There Is a Balm in Gilead: The Cultural Roots of Martin Luther King, Jr.

By Lewis V. Baldwin | Go to book overview

3
HOW I GOT OVER
ROOTS IN THE BLACK CHURCH

The Negro church touches almost every ramification of the
life of the Negro.

Carter G.Woodson, 1939'

The church has always been a second home for me. As far
back as I can remember I was in church every Sunday.

Martin Luther King, Jr., 19502

How I got over,

How I got over,

My soul looks back and wonders,

How I got over.

Black Gospel Song3

The influence of the black church on Martin Luther King, Jr.'s, personal and intellectual formation was as

1. Carter G. Woodson, “The Negro Church, An All-Comprehending
Institution,” The Negro History Bulletin, 3, no. 1 (October 1939): 7.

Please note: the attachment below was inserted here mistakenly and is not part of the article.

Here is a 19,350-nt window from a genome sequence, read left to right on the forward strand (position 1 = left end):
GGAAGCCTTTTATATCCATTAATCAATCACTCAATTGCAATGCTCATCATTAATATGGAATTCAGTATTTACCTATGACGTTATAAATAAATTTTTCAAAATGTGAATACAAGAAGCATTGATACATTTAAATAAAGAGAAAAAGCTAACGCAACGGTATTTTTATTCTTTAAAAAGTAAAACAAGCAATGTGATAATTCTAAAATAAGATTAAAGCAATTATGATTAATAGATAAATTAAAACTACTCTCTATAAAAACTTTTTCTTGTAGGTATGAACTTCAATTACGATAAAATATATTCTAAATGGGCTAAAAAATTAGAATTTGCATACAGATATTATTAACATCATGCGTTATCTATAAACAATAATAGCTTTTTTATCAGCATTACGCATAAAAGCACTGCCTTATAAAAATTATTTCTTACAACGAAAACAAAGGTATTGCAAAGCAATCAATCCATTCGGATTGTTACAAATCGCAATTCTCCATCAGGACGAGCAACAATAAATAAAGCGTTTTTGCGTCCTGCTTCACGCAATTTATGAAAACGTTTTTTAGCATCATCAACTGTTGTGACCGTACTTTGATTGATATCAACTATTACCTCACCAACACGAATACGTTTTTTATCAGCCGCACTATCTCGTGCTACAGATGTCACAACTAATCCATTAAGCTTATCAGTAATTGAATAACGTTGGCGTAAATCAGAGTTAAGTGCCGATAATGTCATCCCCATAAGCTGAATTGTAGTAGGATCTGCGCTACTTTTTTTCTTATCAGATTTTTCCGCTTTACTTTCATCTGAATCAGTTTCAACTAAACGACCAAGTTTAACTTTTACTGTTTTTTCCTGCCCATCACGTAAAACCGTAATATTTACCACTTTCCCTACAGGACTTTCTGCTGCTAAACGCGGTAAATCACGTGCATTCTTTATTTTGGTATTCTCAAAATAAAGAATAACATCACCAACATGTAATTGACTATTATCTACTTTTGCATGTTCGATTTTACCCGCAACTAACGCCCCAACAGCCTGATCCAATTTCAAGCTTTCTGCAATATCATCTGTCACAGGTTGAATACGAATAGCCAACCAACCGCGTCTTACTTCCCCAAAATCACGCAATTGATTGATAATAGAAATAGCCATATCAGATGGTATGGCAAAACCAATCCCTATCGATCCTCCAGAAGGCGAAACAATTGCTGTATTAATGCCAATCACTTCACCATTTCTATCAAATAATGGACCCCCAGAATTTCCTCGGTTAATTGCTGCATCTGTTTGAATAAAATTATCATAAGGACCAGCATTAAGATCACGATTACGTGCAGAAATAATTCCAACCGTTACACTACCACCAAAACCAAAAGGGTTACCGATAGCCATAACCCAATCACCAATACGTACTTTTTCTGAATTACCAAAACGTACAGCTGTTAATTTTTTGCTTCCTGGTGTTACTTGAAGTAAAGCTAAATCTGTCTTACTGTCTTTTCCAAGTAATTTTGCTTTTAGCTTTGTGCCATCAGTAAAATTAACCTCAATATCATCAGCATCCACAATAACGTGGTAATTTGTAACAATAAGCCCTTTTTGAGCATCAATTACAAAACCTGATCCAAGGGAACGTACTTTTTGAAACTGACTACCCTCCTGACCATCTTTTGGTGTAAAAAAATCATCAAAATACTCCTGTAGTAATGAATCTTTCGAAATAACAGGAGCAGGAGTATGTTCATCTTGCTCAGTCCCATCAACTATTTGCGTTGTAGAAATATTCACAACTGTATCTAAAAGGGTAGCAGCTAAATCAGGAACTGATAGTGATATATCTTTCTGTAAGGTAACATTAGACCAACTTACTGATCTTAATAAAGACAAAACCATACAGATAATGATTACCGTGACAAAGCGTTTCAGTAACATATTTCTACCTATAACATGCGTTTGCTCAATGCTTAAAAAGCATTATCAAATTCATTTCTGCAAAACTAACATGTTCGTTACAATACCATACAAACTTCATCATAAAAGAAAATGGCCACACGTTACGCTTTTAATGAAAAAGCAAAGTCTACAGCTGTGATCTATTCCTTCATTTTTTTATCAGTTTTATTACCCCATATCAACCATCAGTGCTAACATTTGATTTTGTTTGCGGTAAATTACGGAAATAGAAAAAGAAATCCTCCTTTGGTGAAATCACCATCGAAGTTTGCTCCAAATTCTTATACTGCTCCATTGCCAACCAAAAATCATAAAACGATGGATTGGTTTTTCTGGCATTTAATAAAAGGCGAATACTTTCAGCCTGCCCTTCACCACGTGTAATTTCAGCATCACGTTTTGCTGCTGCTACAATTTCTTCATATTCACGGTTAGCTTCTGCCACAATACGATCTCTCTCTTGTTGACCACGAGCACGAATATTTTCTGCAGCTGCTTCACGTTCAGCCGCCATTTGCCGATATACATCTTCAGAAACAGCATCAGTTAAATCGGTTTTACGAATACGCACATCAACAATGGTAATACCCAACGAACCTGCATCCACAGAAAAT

2. Martin Luther King, Jr., “An Autobiography of Religious Devel-
opment” (Unpublished document, The King Papers, Mugar Memorial
Library, Boston University, Boston, Mass., n.d., circa 1950), 8.

3. Tony Heilbut, The Gospel Sound: Good News and Bad Times
(New York: Doubleday Anchor Books, 1975), 65 ff.; and Martin Luther
King, Jr., “Ingratitude,” a sermon delivered at the Ebeπezer Baptist
Church, Atlanta, Ga. (The Archives of the Martin Luther King, Jr., Center
for Nonviolent Social Change, Inc., Atlanta, Georgia, 18 June 1967), 8.

-159-

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There Is a Balm in Gilead: The Cultural Roots of Martin Luther King, Jr.
Table of contents

Table of contents

  • Title Page iii
  • Acknowledgments v
  • Contents vii
  • Preface ix
  • Introduction 1
  • 1: Cast Down Your Bucket Back Home to an Old Southern Place 15
  • 2: Walk Together,Children Family Heritage 91
  • 3: How I Got Over Roots in the Black Church 159
  • 4: Up, You Mighty Race! the Black Messianic Hope 229
  • 5: Standing in the Shoes of John 273
  • Conclusion 337
  • Index 340
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